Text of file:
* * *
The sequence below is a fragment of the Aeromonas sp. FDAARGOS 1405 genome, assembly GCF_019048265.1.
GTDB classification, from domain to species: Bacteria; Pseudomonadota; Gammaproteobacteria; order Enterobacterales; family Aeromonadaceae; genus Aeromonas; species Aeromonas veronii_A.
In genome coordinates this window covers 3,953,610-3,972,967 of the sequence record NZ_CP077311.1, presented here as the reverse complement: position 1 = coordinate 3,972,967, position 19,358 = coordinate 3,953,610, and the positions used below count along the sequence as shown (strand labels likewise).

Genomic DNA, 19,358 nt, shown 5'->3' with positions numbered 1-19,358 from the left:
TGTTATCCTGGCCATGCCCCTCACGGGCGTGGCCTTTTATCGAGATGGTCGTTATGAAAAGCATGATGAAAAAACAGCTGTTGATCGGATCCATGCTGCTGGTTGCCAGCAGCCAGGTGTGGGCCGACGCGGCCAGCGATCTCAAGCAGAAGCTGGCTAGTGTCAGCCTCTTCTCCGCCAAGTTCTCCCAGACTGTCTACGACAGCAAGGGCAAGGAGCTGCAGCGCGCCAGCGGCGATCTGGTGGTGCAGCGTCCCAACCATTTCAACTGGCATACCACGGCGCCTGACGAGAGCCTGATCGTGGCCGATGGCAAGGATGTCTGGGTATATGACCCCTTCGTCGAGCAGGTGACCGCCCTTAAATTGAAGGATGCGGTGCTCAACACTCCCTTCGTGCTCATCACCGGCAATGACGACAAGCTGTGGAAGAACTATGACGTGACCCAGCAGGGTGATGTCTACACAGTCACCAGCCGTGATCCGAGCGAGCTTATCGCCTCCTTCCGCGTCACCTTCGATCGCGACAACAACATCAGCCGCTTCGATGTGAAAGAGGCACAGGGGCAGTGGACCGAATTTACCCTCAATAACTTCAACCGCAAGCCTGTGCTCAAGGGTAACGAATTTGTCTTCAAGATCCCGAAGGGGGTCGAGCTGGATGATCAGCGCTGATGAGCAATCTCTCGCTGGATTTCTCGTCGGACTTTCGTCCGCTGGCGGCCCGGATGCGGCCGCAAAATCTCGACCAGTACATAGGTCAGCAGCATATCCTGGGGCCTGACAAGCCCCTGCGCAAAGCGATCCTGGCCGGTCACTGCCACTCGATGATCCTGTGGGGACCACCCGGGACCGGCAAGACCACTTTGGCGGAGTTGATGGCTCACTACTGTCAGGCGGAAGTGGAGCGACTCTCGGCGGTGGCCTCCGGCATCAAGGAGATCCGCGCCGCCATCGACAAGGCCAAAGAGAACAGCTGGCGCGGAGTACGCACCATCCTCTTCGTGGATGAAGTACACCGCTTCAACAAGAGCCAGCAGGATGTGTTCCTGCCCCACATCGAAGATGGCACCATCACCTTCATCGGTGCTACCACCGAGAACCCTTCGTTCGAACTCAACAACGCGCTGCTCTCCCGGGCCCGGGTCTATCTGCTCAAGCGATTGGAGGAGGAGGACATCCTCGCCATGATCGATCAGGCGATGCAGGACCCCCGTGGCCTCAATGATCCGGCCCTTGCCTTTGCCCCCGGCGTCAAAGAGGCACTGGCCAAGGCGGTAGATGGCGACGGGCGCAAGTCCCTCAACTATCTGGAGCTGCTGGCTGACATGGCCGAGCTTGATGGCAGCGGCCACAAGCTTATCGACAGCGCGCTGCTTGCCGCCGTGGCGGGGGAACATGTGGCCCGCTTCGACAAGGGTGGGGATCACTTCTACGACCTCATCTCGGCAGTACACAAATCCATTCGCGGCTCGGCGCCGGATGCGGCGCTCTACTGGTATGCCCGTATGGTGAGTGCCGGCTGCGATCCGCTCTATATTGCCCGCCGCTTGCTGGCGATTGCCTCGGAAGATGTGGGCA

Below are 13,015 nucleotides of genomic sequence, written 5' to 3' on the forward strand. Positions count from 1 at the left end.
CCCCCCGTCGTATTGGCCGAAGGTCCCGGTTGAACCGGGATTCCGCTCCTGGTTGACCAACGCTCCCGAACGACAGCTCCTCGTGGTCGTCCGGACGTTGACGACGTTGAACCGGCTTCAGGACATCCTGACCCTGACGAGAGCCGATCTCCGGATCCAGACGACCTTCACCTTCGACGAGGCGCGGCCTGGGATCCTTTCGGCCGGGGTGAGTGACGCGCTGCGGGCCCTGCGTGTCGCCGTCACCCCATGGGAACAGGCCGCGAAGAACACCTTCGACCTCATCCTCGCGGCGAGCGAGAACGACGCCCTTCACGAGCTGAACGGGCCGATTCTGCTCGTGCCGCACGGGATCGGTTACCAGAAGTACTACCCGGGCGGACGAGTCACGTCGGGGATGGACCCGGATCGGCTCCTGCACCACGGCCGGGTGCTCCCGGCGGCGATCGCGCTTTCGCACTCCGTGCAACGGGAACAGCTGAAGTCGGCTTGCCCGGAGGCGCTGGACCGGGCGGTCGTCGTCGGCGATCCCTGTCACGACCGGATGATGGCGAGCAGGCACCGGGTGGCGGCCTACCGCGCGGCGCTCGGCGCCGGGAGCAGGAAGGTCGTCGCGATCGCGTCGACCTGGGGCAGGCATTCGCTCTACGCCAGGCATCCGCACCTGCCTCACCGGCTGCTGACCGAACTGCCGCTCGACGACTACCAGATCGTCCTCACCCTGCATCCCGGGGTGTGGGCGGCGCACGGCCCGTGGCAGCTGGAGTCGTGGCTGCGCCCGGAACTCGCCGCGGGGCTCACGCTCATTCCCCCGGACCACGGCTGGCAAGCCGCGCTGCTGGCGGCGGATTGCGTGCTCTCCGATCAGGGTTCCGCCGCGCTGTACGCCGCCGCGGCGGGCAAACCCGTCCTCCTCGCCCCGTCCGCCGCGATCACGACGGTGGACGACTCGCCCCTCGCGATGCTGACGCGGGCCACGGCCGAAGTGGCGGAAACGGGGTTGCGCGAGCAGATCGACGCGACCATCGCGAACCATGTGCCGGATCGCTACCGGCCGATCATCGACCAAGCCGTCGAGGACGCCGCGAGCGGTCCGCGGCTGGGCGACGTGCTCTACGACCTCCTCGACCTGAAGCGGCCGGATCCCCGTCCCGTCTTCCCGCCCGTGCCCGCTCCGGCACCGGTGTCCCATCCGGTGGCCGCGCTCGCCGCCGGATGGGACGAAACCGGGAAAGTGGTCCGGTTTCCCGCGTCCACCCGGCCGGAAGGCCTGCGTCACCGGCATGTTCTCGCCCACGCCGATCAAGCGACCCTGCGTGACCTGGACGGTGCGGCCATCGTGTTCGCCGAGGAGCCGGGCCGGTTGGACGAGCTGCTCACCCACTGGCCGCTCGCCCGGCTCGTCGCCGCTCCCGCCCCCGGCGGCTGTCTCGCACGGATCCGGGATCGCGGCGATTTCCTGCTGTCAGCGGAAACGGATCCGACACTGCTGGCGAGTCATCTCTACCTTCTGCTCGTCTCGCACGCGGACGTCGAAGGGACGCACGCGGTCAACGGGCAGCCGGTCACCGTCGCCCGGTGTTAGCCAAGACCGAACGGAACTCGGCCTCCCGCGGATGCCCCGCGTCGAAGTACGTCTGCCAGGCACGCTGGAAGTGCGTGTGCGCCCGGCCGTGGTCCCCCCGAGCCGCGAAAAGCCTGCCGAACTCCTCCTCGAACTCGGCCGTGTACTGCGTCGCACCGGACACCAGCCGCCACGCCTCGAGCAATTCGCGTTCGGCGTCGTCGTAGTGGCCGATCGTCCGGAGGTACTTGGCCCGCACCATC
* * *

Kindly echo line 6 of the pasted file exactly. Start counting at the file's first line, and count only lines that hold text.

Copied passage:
Below are 13,015 nucleotides of genomic sequence, written 5' to 3' on the forward strand. Positions count from 1 at the left end.